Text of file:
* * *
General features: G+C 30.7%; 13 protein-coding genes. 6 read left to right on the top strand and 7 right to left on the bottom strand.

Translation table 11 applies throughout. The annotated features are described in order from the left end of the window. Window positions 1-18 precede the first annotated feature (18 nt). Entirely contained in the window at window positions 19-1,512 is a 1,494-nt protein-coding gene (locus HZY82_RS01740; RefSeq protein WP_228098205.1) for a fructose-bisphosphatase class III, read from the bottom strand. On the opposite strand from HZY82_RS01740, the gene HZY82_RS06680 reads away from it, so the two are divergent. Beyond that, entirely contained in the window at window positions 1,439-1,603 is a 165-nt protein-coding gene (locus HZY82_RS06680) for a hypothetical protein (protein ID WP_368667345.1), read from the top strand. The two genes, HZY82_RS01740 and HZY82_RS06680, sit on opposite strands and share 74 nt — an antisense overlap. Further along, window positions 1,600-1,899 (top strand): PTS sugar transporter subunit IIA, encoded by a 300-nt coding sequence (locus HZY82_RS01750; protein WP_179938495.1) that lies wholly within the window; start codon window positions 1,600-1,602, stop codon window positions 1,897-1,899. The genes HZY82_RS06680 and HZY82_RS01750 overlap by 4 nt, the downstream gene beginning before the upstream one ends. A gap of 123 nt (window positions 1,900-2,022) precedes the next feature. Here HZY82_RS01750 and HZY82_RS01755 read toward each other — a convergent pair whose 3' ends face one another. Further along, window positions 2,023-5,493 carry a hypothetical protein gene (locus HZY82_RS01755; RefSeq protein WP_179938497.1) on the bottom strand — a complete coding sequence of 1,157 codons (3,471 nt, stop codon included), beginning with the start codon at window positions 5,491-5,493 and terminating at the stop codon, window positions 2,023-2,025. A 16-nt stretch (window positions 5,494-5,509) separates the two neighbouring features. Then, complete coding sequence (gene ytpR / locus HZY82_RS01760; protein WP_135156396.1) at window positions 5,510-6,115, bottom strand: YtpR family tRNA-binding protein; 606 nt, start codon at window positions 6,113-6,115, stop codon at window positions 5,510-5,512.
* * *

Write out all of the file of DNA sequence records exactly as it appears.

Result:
General features: G+C 30.7%; 13 protein-coding genes. 6 read left to right on the top strand and 7 right to left on the bottom strand.

Translation table 11 applies throughout. The annotated features are described in order from the left end of the window. Window positions 1-18 precede the first annotated feature (18 nt). Entirely contained in the window at window positions 19-1,512 is a 1,494-nt protein-coding gene (locus HZY82_RS01740; RefSeq protein WP_228098205.1) for a fructose-bisphosphatase class III, read from the bottom strand. On the opposite strand from HZY82_RS01740, the gene HZY82_RS06680 reads away from it, so the two are divergent. Beyond that, entirely contained in the window at window positions 1,439-1,603 is a 165-nt protein-coding gene (locus HZY82_RS06680) for a hypothetical protein (protein ID WP_368667345.1), read from the top strand. The two genes, HZY82_RS01740 and HZY82_RS06680, sit on opposite strands and share 74 nt — an antisense overlap. Further along, window positions 1,600-1,899 (top strand): PTS sugar transporter subunit IIA, encoded by a 300-nt coding sequence (locus HZY82_RS01750; protein WP_179938495.1) that lies wholly within the window; start codon window positions 1,600-1,602, stop codon window positions 1,897-1,899. The genes HZY82_RS06680 and HZY82_RS01750 overlap by 4 nt, the downstream gene beginning before the upstream one ends. A gap of 123 nt (window positions 1,900-2,022) precedes the next feature. Here HZY82_RS01750 and HZY82_RS01755 read toward each other — a convergent pair whose 3' ends face one another. Further along, window positions 2,023-5,493 carry a hypothetical protein gene (locus HZY82_RS01755; RefSeq protein WP_179938497.1) on the bottom strand — a complete coding sequence of 1,157 codons (3,471 nt, stop codon included), beginning with the start codon at window positions 5,491-5,493 and terminating at the stop codon, window positions 2,023-2,025. A 16-nt stretch (window positions 5,494-5,509) separates the two neighbouring features. Then, complete coding sequence (gene ytpR / locus HZY82_RS01760; protein WP_135156396.1) at window positions 5,510-6,115, bottom strand: YtpR family tRNA-binding protein; 606 nt, start codon at window positions 6,113-6,115, stop codon at window positions 5,510-5,512.